Vietnamese Egg Coffee
We were cold and wet and now in need of a hot drink. There a quite a few great coffee shops in Hanoi but after previously researching the best place to try the famous Vietnamese Egg Coffee, we headed back to the lake and the Note Cafe, located just by the roundabout.
The Note Cafe is covered in travellers’ messages written on post-it notes and stuck on tables, walls, the ceiling and even in the toilet! It is a fun concept, and we made sure that we added our own messages to the cafe interior. It became apparent that Vietnamese buildings’ ceilings are lower than at home, and we laughed as Dominic tried to stand up straight!
I ordered Vietnamese egg coffee, a recipe tweaked slightly depending on where you get it. Made with coffee, condensed milk, sugar, and raw egg, it tastes like thick coffee custard. I really enjoyed it but Dominic took the safe route and stuck to a milkshake.
Ngoc Son Temple
We left the cafe and went across to the Ngoc Son Temple, an 18th-century Buddhist shrine known as the Temple of the Jade Mountain. It is dedicated to General Tran Hung Dao (who defeated the Mongols in the 13th century).
Ngoc Son Temple sits on a tiny island accessible via a bright red bridge connecting the island to the lake’s northern shore. There is a nominal fee to enter, and it is small but still worth a visit. Inside the temple are artefacts and offerings and outside are giant bonsai trees.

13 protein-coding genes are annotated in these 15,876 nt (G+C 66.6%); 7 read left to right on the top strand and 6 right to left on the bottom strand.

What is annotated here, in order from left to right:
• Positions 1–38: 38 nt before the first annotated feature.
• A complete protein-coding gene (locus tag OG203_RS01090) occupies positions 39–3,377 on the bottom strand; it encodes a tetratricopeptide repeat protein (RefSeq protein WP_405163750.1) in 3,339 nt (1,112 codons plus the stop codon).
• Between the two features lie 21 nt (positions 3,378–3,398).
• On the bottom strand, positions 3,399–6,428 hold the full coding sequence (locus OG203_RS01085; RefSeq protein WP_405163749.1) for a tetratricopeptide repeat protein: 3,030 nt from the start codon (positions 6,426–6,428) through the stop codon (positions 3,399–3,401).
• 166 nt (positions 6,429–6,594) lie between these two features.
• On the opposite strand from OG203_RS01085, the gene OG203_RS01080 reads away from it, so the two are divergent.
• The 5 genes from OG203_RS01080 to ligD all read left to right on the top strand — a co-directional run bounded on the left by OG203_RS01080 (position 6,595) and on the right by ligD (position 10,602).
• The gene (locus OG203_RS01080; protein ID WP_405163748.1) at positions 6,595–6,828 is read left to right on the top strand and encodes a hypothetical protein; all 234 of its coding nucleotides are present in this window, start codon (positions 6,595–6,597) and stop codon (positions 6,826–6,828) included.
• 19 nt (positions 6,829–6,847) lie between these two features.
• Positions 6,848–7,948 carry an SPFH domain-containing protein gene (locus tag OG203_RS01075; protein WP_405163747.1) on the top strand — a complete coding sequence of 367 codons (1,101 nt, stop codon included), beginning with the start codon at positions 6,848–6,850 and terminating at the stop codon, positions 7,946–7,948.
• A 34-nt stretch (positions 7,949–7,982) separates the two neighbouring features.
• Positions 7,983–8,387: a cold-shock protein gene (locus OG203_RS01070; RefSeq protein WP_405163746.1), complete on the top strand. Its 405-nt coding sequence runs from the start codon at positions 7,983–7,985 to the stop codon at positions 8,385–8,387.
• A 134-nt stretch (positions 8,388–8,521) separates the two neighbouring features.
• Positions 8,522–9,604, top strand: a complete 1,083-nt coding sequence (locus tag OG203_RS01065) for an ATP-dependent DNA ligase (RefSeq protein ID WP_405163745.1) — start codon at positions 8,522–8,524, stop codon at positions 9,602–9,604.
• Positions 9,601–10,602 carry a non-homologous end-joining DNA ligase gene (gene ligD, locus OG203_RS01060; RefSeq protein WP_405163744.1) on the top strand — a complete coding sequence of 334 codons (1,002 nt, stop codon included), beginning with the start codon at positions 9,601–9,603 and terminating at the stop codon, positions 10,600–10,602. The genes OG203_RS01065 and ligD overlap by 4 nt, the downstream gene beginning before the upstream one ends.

Despite the rain, our spirits were not dampened as we wandered along the streets of Hanoi taking in the sights of the local vendors going about their daily business.
I loved seeing the ladies in their traditional Vietnamese conical hats called non la (leaf hat), handmade using palm tree leaves with bamboo, and perfectly designed for the rain.
The noisy and frenetic markets of Hanoi have to be experienced to understand what they are actually like. Hawkers call out to shoppers, dogs and cats dart between your feet and vehicles zig-zag along the roads honking as they drive.
Don’t expect to have much pavement to yourself in Hanoi as the shops and stalls spill out onto them. You will find yourself on the road most of the time trying to avoid mopeds crisscrossing between the pedestrians, but this all adds to the experience.
Ancient street names indicate what product is sold there. You will find one road selling only kitchenware, one selling shoes and even one selling fish tanks! It makes shopping easy as you only have to shop in one street to find exactly what you need, but you also need to translate the road name!
If you are going to buy, then it is worth putting your bargaining skills to the test. However, as shopping in Hanoi is so inexpensive, please don’t insult the shopkeepers by offering them a pittance. The ones we encountered were all amicable and happy to offer us a “good price”. If you are in Hanoi at the weekend (Fri-Sun), go along to the Night Market, where you will find everything at even lower prices.
Day Two – Afternoon in Hanoi
Temple of Literature